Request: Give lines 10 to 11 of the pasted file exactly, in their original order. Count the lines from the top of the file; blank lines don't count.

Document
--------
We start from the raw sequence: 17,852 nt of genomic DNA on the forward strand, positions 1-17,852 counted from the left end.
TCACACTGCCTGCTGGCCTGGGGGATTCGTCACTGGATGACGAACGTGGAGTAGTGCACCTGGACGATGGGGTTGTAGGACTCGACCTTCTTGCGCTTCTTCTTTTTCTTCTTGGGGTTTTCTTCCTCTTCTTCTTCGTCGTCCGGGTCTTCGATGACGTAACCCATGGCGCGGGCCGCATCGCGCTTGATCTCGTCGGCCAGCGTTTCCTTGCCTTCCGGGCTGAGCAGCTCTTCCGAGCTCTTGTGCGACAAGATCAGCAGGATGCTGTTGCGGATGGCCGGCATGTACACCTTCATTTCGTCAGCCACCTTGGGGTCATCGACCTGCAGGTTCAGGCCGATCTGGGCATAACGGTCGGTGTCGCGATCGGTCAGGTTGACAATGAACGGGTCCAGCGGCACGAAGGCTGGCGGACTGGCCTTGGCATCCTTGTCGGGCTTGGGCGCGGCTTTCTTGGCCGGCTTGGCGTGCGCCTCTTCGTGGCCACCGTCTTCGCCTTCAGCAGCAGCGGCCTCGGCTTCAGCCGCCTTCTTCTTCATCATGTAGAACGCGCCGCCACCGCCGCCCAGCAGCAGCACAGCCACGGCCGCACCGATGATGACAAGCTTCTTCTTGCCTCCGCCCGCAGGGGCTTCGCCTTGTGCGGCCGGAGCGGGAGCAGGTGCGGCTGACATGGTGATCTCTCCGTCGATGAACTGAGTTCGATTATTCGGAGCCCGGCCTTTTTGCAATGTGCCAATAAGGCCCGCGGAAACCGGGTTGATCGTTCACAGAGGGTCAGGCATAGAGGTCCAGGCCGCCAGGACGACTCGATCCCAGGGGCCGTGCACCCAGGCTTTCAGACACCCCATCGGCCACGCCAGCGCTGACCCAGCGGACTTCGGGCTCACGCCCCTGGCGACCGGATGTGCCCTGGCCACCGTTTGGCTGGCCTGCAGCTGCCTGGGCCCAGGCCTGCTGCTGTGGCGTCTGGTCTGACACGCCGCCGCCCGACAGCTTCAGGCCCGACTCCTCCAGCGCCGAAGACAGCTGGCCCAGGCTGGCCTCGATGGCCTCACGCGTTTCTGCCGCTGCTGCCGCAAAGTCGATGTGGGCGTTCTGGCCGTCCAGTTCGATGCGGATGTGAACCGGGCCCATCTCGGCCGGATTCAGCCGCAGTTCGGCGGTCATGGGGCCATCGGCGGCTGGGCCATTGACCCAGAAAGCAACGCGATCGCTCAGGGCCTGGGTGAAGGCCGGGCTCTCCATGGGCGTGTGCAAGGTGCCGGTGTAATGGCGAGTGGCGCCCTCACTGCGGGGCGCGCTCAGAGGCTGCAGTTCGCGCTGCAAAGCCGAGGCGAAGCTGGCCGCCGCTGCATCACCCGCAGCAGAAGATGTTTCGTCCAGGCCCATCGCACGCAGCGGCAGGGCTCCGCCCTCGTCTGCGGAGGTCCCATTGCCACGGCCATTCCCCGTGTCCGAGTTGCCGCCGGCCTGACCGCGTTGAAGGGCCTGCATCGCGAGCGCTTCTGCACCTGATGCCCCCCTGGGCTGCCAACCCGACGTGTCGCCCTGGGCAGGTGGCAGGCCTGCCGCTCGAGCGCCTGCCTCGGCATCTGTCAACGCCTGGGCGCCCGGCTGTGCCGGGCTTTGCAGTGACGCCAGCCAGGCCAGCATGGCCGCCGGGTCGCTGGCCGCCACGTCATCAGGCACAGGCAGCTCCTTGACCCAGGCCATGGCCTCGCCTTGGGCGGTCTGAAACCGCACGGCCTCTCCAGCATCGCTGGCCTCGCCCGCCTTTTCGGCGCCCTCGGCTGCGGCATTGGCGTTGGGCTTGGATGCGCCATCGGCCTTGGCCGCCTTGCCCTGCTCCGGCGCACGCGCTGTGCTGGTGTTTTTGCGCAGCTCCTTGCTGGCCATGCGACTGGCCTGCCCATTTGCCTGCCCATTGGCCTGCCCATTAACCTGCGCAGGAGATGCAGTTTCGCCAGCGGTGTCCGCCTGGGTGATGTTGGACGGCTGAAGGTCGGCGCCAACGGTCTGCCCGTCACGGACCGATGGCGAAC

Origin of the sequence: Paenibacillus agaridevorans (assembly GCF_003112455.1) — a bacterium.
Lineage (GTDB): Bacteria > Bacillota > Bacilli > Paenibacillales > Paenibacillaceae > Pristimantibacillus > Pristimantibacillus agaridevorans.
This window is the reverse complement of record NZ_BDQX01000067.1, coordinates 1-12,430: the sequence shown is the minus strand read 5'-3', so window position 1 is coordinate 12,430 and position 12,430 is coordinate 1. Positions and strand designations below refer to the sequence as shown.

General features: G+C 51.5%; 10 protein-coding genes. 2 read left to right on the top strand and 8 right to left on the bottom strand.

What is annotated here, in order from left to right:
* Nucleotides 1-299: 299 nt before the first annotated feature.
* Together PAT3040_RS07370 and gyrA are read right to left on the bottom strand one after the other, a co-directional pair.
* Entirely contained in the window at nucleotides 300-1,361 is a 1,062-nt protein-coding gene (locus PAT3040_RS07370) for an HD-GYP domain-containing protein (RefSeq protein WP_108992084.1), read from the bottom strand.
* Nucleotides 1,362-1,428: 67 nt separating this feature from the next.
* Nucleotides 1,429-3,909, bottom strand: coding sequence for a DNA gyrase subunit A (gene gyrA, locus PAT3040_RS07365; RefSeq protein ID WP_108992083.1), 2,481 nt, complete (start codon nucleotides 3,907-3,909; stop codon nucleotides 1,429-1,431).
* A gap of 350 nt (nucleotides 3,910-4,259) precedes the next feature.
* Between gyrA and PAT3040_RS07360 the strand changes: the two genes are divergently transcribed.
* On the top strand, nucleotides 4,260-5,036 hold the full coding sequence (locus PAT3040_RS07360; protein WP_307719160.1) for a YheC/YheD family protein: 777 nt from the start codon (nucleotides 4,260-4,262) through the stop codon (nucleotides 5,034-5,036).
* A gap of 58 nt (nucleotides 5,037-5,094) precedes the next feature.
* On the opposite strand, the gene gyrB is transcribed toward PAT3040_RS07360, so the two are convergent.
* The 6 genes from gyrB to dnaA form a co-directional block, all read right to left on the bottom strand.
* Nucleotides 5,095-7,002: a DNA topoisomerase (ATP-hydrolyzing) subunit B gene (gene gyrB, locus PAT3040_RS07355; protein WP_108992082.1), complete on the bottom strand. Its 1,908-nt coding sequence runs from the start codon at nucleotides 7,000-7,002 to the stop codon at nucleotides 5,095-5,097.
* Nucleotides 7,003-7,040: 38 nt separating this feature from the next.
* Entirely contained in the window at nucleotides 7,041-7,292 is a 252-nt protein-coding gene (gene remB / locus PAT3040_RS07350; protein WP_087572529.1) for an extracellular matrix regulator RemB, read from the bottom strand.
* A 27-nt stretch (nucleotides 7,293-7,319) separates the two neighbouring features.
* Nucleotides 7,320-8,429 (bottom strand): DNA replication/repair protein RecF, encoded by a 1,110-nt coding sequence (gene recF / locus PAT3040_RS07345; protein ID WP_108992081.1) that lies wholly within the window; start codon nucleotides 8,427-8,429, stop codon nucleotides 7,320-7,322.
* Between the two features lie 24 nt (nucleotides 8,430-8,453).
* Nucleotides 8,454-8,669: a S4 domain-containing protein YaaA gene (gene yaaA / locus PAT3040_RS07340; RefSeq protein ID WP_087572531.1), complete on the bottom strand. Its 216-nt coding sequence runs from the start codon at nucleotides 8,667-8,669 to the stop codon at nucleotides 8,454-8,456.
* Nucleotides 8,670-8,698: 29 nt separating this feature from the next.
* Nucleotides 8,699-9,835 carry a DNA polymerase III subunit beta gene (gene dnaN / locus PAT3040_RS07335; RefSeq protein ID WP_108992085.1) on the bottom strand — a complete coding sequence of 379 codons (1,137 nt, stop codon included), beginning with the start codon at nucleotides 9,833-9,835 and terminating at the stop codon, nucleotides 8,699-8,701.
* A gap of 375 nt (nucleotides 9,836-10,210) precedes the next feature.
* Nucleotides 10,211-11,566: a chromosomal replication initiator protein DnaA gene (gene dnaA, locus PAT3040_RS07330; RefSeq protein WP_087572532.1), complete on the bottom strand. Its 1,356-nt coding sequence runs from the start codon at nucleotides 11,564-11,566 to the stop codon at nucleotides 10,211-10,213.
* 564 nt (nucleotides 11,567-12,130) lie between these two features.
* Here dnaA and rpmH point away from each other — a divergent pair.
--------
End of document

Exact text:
* Entirely contained in the window at nucleotides 300-1,361 is a 1,062-nt protein-coding gene (locus PAT3040_RS07370) for an HD-GYP domain-containing protein (RefSeq protein WP_108992084.1), read from the bottom strand.
* Nucleotides 1,362-1,428: 67 nt separating this feature from the next.